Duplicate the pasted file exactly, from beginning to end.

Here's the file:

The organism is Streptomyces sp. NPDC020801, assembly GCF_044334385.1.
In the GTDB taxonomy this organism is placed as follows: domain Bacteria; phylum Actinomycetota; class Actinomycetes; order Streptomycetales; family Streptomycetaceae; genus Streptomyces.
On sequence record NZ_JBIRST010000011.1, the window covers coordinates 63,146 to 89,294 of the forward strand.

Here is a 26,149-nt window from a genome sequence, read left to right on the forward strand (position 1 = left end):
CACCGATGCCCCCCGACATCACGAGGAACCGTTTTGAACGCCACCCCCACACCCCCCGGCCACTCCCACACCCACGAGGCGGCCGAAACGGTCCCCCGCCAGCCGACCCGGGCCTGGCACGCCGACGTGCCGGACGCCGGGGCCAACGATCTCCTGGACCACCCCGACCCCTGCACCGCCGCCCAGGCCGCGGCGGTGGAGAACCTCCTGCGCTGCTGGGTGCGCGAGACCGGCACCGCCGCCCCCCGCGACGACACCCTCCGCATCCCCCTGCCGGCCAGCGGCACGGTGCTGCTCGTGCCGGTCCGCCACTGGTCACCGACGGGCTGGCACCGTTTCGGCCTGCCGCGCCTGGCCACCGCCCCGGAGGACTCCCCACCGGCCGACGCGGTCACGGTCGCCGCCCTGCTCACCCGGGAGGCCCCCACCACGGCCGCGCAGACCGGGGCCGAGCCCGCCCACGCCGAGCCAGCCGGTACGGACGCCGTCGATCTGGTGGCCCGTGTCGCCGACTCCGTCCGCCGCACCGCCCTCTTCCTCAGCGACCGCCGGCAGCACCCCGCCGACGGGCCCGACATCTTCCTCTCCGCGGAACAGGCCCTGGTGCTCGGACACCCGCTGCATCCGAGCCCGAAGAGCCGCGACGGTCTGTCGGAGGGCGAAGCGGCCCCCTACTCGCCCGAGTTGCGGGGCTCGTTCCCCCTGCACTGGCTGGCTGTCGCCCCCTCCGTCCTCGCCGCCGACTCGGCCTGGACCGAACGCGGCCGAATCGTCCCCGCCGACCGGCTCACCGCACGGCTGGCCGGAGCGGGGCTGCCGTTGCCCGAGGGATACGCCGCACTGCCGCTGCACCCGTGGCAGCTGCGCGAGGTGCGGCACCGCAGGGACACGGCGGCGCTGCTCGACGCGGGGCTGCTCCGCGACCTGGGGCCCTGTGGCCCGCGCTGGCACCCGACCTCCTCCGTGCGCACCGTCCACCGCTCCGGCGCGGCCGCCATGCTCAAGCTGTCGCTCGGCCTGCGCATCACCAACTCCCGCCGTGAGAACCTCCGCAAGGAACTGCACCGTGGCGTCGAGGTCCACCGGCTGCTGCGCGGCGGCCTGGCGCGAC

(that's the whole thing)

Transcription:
The organism is Streptomyces sp. NPDC020801, assembly GCF_044334385.1.
In the GTDB taxonomy this organism is placed as follows: domain Bacteria; phylum Actinomycetota; class Actinomycetes; order Streptomycetales; family Streptomycetaceae; genus Streptomyces.
On sequence record NZ_JBIRST010000011.1, the window covers coordinates 63,146 to 89,294 of the forward strand.

Here is a 26,149-nt window from a genome sequence, read left to right on the forward strand (position 1 = left end):
CACCGATGCCCCCCGACATCACGAGGAACCGTTTTGAACGCCACCCCCACACCCCCCGGCCACTCCCACACCCACGAGGCGGCCGAAACGGTCCCCCGCCAGCCGACCCGGGCCTGGCACGCCGACGTGCCGGACGCCGGGGCCAACGATCTCCTGGACCACCCCGACCCCTGCACCGCCGCCCAGGCCGCGGCGGTGGAGAACCTCCTGCGCTGCTGGGTGCGCGAGACCGGCACCGCCGCCCCCCGCGACGACACCCTCCGCATCCCCCTGCCGGCCAGCGGCACGGTGCTGCTCGTGCCGGTCCGCCACTGGTCACCGACGGGCTGGCACCGTTTCGGCCTGCCGCGCCTGGCCACCGCCCCGGAGGACTCCCCACCGGCCGACGCGGTCACGGTCGCCGCCCTGCTCACCCGGGAGGCCCCCACCACGGCCGCGCAGACCGGGGCCGAGCCCGCCCACGCCGAGCCAGCCGGTACGGACGCCGTCGATCTGGTGGCCCGTGTCGCCGACTCCGTCCGCCGCACCGCCCTCTTCCTCAGCGACCGCCGGCAGCACCCCGCCGACGGGCCCGACATCTTCCTCTCCGCGGAACAGGCCCTGGTGCTCGGACACCCGCTGCATCCGAGCCCGAAGAGCCGCGACGGTCTGTCGGAGGGCGAAGCGGCCCCCTACTCGCCCGAGTTGCGGGGCTCGTTCCCCCTGCACTGGCTGGCTGTCGCCCCCTCCGTCCTCGCCGCCGACTCGGCCTGGACCGAACGCGGCCGAATCGTCCCCGCCGACCGGCTCACCGCACGGCTGGCCGGAGCGGGGCTGCCGTTGCCCGAGGGATACGCCGCACTGCCGCTGCACCCGTGGCAGCTGCGCGAGGTGCGGCACCGCAGGGACACGGCGGCGCTGCTCGACGCGGGGCTGCTCCGCGACCTGGGGCCCTGTGGCCCGCGCTGGCACCCGACCTCCTCCGTGCGCACCGTCCACCGCTCCGGCGCGGCCGCCATGCTCAAGCTGTCGCTCGGCCTGCGCATCACCAACTCCCGCCGTGAGAACCTCCGCAAGGAACTGCACCGTGGCGTCGAGGTCCACCGGCTGCTGCGCGGCGGCCTGGCGCGAC